God’s only mistake!

Purple Frog Responds...(c) Young World, The Hindu, 2012

The Purple Frog is offended. He writes to Aristotle about his “dear bird-brained friend” which is listed among the top ten ugly birds in the world!

Yes, it’s a pity the forest has no mirrors! If there were, many I see here would have a complex. In the dense rainforests of the Western Ghats, it is hard to find a pretty face. It is true that I spend a good part of my life underground. But do you know why? It is painful to see beautiful forests marred by ugly creatures roaming in it. Imagine a lion-tailed macaque leaping from branch to branch; monstrous-sized mammals called elephants with wrinkled skin and enormous ears and four-legged animal called gaur that never takes off his white socks! Zoom out of this region and look at the whole world. Weird creatures fill every nook and corner of it. Seen Giant salamanders? Or resplendent quetzals or Komodo dragons? If you have, then you would think I am a cool guy!

Want to know something else? Listed among the top ten ugly birds of the world is my dear bird-brained friend — an honour he quite forgot to mention in his letter. A mirror would make him seal himself in along with his mate in a tree hollow.

What’s so Great?

People call him the Great Indian Hornbill. What makes him great? Hard to tell. Maybe, it is his body size of nearly four feet. Perhaps, it is his over-sized monstrous yellow bill. To gild the lily, this great eyesore has a hollow, bony helmet-like thing on top of it called a casque. I know Knights’ helmets were called that but why have the same name for this fellow’s hardhat, especially when he uses it to butt into another moron of his illustrious family in mid-air?

If you really want to see more of his really freaky behaviour, come here to the Western Ghats.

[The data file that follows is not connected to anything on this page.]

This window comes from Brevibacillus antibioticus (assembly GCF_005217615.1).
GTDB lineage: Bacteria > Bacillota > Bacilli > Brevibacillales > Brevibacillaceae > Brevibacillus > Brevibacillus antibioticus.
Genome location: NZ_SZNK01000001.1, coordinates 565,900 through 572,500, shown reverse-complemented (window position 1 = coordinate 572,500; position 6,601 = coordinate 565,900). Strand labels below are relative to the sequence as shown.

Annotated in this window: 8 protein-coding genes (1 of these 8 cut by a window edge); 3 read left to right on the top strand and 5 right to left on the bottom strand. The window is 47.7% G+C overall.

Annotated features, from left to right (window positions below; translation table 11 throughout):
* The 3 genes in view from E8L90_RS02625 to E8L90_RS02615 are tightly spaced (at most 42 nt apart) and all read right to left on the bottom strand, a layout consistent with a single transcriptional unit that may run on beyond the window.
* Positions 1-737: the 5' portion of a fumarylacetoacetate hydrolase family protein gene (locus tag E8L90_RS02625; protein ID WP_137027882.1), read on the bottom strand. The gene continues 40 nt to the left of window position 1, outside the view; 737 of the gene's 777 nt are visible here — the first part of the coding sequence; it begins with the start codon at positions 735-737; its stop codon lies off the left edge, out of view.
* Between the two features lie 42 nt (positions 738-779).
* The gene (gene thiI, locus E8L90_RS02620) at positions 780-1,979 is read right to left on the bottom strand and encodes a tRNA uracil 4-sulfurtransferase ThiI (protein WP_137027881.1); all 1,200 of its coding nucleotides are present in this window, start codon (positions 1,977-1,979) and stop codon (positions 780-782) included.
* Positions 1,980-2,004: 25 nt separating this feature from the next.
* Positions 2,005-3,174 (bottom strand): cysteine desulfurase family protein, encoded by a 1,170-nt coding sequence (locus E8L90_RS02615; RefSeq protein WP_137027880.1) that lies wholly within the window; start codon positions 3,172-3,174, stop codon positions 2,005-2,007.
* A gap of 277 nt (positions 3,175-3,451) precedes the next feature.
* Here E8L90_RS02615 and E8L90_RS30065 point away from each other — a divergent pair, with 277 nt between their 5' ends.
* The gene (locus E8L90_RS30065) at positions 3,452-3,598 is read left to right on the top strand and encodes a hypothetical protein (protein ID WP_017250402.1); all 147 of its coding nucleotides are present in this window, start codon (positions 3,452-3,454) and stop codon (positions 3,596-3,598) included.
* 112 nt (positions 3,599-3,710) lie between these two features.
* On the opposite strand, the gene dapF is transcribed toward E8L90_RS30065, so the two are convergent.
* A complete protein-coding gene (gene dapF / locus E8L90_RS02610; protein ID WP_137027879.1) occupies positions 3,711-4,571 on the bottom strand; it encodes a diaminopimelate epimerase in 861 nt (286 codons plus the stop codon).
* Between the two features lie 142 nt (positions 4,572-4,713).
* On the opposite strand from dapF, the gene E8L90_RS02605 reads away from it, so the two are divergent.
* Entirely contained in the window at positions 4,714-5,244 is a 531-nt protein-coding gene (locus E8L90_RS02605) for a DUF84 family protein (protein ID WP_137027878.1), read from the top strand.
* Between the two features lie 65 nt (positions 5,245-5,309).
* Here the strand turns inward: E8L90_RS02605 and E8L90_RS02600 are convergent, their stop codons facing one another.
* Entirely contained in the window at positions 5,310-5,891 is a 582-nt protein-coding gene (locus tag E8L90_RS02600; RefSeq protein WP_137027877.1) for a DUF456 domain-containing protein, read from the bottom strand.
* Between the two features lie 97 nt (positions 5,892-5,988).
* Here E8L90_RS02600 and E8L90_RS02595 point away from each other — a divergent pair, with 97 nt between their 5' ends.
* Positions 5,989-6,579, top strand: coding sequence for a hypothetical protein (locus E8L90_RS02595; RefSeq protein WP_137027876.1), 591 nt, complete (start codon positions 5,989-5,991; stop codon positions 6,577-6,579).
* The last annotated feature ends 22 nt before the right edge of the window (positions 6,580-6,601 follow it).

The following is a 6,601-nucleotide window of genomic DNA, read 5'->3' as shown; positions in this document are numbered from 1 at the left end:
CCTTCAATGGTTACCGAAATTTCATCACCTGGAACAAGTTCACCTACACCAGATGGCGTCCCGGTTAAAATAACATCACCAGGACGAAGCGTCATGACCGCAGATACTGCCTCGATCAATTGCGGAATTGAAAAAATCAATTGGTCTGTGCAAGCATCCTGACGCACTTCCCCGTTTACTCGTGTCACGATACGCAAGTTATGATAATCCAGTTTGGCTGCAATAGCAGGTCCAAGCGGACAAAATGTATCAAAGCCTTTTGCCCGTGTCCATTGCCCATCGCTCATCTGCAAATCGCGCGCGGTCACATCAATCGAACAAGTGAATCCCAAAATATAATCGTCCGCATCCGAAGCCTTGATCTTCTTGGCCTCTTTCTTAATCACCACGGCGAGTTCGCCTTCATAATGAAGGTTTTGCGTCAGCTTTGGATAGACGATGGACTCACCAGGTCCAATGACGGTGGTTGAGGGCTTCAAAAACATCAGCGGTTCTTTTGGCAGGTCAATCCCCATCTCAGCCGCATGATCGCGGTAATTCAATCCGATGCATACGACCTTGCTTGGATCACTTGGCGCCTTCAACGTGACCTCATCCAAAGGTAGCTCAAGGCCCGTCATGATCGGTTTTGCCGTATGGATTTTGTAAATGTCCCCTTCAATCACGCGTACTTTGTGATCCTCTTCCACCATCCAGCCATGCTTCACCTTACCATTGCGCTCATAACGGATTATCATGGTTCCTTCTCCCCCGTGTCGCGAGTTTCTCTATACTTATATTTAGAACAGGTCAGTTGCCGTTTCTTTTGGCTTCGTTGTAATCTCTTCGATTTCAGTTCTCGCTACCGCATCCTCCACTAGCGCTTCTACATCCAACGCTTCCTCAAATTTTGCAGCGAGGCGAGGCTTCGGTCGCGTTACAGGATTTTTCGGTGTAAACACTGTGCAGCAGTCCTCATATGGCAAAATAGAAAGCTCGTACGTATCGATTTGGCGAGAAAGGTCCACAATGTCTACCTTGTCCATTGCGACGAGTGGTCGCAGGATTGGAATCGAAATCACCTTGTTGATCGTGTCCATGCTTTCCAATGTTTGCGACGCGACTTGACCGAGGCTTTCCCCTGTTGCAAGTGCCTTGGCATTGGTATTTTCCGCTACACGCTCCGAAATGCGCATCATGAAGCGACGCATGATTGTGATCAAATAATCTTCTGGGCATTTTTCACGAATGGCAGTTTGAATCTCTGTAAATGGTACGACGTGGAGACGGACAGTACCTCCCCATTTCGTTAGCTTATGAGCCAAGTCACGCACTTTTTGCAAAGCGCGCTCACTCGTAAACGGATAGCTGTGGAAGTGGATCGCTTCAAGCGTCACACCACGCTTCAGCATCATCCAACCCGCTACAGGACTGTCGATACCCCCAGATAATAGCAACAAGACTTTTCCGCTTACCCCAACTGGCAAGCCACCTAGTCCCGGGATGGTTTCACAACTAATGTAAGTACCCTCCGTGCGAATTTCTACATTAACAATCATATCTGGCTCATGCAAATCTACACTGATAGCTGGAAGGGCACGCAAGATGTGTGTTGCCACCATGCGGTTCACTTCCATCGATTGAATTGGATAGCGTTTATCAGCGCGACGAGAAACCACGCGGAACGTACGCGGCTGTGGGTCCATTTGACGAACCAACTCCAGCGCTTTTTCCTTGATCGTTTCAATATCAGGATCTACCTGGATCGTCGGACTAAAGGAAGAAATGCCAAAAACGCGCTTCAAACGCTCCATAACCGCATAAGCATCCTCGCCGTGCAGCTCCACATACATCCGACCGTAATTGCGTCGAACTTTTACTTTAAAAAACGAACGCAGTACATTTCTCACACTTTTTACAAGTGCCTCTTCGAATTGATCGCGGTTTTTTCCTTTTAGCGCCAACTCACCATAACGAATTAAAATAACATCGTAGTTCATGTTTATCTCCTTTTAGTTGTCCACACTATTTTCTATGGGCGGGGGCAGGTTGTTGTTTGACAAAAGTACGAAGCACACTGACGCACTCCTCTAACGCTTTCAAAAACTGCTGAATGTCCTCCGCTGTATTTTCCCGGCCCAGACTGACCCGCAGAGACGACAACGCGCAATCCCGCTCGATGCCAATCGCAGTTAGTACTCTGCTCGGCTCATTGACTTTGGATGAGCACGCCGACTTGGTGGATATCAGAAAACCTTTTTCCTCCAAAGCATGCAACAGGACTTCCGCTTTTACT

Buceros bicornis the Great will entertain you with his absurd courtship rituals. He will display his tail feathers, open out his wings, flap them rapidly and “knock” on something hard with his bill. Why would that impress anyone? He has black feathers on his upper body and wings; white ones on his throat, chest and belly. The white is usually stained yellow with his preen-gland oil. Why is that a great show?

Anyway, the more astonishing part comes after this.

The female finds a tree hollow and lines it with leaves and feathers. She then seals herself in by plastering the opening with clay or mud, salivary secretion and droppings. She leaves a slit opening for her mate to bring her food while she lays her eggs (one or two in a clutch) and incubates them. Only after her ugly chicks are reasonably developed, and only after she has moulted and grown new feathers, does she come out. Ain’t seen any improvement in her looks though!

This huge omnivore is endangered as people hunt him for meat and for his silly-looking casque. Oh, I forgot to mention that the Great Hornbill mates for life. Do you know why? There aren’t many or rather, any attractive alternatives!

Purple frog

Reply from Aristotle

Hmmm, quite an enraged, endangered fellow!

Published as part of a series titled ‘Aristotle’s Mailbag’ in Young World, The Hindu, dt. August 20, 2012


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